The Department of Anthropology is excited to be co-organizing a night of music and stories by Bieito Romero; a composer, musician and member of well-known Galician folk band, Luar na Lubre. The event will take place on the UWM campus in Curtin Hall 175 on April 18th at 4:00 PM. The event is free and all are welcome.

This program is supported by a Title VI National Resource Center grant.

Jessica Skinner Takes Second Place in Inaugural Three Minute Thesis (3MT®) event

Congratulations are in order for Jessica Skinner who took second place, out-competing 12 other contestants, in the inaugural Three Minute Thesis (3MT®) event on Wednesday, April 4, 2018. This event was sponsored by The Graduate School, Office of Research, and… Read More

UWM Dissertator Susan Hill Examines “Adulting” in New Edition of Anthropology News

  Susan Hill, a Doctoral Dissertator in the Department of Anthropology at the UW-Milwaukee writes in her new article, “#Adulting and the Disordered State of American Adulthood”, about the tough realities of coming of age in America in the new… Read More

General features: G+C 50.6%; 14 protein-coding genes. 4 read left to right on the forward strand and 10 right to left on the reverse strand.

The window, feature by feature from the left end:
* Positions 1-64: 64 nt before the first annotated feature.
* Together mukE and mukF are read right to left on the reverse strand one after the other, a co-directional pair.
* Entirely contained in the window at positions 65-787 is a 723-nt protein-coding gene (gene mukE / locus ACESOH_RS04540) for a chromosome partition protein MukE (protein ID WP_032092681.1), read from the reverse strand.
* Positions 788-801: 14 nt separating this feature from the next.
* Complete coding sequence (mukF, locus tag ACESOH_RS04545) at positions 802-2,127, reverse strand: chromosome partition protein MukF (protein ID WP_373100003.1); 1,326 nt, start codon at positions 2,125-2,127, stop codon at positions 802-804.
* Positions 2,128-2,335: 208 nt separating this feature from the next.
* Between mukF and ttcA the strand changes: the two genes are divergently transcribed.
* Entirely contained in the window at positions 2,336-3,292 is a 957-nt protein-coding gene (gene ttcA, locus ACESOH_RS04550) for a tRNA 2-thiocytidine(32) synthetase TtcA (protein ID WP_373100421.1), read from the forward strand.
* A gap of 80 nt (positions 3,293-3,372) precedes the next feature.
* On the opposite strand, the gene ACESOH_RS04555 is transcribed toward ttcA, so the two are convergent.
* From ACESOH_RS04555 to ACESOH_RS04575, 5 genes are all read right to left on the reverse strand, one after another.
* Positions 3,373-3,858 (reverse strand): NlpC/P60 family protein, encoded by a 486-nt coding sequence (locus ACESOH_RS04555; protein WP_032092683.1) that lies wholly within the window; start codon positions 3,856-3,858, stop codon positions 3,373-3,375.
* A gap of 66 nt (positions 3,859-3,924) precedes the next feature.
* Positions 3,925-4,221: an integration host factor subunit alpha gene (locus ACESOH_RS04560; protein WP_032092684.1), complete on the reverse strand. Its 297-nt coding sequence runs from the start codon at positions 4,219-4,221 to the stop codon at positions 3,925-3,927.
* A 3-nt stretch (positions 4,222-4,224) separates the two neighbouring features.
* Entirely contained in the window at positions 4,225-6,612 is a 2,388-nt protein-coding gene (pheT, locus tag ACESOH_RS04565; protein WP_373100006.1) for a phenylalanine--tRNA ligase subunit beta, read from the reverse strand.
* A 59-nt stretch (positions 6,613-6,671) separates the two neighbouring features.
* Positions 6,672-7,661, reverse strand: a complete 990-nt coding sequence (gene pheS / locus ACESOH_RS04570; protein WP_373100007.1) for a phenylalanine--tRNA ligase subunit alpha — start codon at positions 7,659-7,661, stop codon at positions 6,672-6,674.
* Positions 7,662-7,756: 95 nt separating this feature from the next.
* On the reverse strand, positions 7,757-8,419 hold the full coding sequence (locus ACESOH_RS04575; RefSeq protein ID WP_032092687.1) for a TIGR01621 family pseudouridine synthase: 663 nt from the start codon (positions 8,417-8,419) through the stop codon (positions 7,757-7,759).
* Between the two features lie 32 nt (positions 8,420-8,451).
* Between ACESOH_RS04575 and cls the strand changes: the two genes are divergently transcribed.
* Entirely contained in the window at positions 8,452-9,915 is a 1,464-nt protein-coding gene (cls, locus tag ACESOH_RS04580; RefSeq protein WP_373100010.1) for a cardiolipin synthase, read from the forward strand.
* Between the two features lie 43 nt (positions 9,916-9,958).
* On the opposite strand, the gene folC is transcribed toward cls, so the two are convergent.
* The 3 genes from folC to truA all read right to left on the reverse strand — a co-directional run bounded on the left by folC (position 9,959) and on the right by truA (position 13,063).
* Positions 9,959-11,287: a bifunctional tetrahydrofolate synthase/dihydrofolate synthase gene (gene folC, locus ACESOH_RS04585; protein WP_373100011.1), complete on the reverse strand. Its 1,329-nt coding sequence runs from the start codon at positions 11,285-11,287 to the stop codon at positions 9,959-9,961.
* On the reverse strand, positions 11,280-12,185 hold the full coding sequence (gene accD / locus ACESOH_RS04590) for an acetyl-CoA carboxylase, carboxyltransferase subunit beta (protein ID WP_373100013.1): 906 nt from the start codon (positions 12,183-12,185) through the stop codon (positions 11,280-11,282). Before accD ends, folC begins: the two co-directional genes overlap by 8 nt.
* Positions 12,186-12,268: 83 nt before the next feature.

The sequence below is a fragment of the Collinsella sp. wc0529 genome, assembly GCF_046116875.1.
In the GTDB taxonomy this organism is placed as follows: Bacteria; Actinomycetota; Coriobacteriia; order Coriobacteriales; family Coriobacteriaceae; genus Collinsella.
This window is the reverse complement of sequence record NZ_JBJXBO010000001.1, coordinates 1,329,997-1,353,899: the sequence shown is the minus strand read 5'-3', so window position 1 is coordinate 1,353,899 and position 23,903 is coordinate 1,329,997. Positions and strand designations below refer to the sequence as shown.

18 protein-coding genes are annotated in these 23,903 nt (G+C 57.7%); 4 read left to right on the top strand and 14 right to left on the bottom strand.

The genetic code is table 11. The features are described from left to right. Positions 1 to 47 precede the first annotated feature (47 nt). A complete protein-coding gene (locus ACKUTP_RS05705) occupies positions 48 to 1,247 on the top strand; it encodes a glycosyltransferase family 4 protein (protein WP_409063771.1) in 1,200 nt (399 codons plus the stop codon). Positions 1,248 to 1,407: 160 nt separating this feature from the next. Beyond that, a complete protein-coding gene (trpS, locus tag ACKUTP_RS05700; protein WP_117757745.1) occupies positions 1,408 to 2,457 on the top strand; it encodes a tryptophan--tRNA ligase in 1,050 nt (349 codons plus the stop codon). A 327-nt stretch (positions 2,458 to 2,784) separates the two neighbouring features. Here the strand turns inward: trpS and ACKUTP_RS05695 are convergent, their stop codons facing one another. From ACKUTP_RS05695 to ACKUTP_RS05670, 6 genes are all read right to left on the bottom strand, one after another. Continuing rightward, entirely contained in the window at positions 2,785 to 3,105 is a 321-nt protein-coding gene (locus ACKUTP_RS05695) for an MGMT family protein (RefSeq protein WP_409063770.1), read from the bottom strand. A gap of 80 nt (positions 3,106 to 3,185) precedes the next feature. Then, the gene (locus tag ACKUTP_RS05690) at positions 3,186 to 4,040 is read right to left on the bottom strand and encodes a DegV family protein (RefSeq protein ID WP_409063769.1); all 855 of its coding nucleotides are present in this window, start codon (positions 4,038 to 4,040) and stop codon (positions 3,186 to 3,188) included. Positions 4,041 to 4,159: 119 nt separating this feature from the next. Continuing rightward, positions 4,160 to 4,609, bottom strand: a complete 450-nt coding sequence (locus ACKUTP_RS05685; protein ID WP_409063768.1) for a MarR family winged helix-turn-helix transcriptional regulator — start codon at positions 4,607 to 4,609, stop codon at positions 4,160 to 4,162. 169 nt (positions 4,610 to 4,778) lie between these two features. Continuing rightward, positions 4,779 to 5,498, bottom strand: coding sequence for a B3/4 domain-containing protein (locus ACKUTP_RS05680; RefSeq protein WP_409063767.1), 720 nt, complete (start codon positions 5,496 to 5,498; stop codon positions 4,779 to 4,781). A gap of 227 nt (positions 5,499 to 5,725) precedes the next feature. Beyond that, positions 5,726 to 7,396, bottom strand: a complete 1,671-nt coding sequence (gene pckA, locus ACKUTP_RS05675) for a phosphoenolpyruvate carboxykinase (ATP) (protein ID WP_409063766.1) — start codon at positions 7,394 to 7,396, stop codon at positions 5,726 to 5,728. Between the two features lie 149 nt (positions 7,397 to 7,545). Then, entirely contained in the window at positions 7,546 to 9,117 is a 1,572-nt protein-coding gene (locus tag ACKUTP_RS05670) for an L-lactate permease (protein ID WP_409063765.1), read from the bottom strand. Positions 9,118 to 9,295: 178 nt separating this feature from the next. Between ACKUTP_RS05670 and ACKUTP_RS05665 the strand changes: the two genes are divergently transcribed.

Archaeological Institute of America Lecture: Dr. Kasia Szpakowska

Sunday, April 15 2018 3:00 pm

UWM Sabin Hall G90
3413 N. Downer Ave
Milwaukee, WI 53211

Demons in the Dark: Nightmares in Ancient Egypt

Dr. Kasia Szpakowska, University of Swansea
Sabin Hall Room G90, 3413 N. Downer Ave., UW-Milwaukee Campus

Sunday, April 15, 2018, 3:00 pm